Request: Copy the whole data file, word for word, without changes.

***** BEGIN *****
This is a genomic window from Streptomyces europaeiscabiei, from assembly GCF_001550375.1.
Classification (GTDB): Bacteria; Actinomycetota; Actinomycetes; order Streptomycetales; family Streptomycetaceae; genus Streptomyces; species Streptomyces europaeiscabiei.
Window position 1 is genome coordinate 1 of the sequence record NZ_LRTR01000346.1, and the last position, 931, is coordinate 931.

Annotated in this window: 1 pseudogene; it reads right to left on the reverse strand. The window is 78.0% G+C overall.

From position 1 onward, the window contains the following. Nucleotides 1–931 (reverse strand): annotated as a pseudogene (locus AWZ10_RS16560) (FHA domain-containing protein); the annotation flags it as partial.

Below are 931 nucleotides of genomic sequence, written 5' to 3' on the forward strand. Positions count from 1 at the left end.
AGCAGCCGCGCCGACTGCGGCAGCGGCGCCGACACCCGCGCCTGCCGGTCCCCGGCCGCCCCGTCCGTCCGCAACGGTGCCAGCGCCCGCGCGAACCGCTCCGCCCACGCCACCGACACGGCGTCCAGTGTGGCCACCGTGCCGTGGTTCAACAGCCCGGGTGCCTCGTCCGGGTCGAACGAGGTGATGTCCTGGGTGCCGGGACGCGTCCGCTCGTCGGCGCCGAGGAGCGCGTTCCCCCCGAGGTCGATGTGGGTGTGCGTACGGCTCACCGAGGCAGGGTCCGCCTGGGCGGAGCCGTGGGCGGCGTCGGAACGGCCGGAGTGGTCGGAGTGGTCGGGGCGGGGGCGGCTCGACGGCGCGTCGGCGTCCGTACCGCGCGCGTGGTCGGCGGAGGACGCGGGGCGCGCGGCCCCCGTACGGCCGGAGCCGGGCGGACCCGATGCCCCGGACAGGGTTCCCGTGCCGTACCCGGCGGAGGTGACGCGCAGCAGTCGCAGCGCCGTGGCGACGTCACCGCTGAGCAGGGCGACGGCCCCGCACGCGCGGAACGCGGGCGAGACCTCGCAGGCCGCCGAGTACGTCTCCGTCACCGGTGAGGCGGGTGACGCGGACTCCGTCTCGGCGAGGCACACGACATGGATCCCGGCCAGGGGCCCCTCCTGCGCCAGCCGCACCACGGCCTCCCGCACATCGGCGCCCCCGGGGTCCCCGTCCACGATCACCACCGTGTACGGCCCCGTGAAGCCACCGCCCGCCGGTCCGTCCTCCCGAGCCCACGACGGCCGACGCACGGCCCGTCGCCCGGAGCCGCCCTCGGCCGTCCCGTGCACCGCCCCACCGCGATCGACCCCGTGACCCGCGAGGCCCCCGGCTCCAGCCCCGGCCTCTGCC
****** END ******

This is a genomic window from Streptomyces europaeiscabiei, from assembly GCF_001550375.1.
Classification (GTDB): Bacteria; Actinomycetota; Actinomycetes; order Streptomycetales; family Streptomycetaceae; genus Streptomyces; species Streptomyces europaeiscabiei.
Window position 1 is genome coordinate 1 of the sequence record NZ_LRTR01000346.1, and the last position, 931, is coordinate 931.

Annotated in this window: 1 pseudogene; it reads right to left on the reverse strand. The window is 78.0% G+C overall.

From position 1 onward, the window contains the following. Nucleotides 1–931 (reverse strand): annotated as a pseudogene (locus AWZ10_RS16560) (FHA domain-containing protein); the annotation flags it as partial.

Below are 931 nucleotides of genomic sequence, written 5' to 3' on the forward strand. Positions count from 1 at the left end.
AGCAGCCGCGCCGACTGCGGCAGCGGCGCCGACACCCGCGCCTGCCGGTCCCCGGCCGCCCCGTCCGTCCGCAACGGTGCCAGCGCCCGCGCGAACCGCTCCGCCCACGCCACCGACACGGCGTCCAGTGTGGCCACCGTGCCGTGGTTCAACAGCCCGGGTGCCTCGTCCGGGTCGAACGAGGTGATGTCCTGGGTGCCGGGACGCGTCCGCTCGTCGGCGCCGAGGAGCGCGTTCCCCCCGAGGTCGATGTGGGTGTGCGTACGGCTCACCGAGGCAGGGTCCGCCTGGGCGGAGCCGTGGGCGGCGTCGGAACGGCCGGAGTGGTCGGAGTGGTCGGGGCGGGGGCGGCTCGACGGCGCGTCGGCGTCCGTACCGCGCGCGTGGTCGGCGGAGGACGCGGGGCGCGCGGCCCCCGTACGGCCGGAGCCGGGCGGACCCGATGCCCCGGACAGGGTTCCCGTGCCGTACCCGGCGGAGGTGACGCGCAGCAGTCGCAGCGCCGTGGCGACGTCACCGCTGAGCAGGGCGACGGCCCCGCACGCGCGGAACGCGGGCGAGACCTCGCAGGCCGCCGAGTACGTCTCCGTCACCGGTGAGGCGGGTGACGCGGACTCCGTCTCGGCGAGGCACACGACATGGATCCCGGCCAGGGGCCCCTCCTGCGCCAGCCGCACCACGGCCTCCCGCACATCGGCGCCCCCGGGGTCCCCGTCCACGATCACCACCGTGTACGGCCCCGTGAAGCCACCGCCCGCCGGTCCGTCCTCCCGAGCCCACGACGGCCGACGCACGGCCCGTCGCCCGGAGCCGCCCTCGGCCGTCCCGTGCACCGCCCCACCGCGATCGACCCCGTGACCCGCGAGGCCCCCGGCTCCAGCCCCGGCCTCTGCC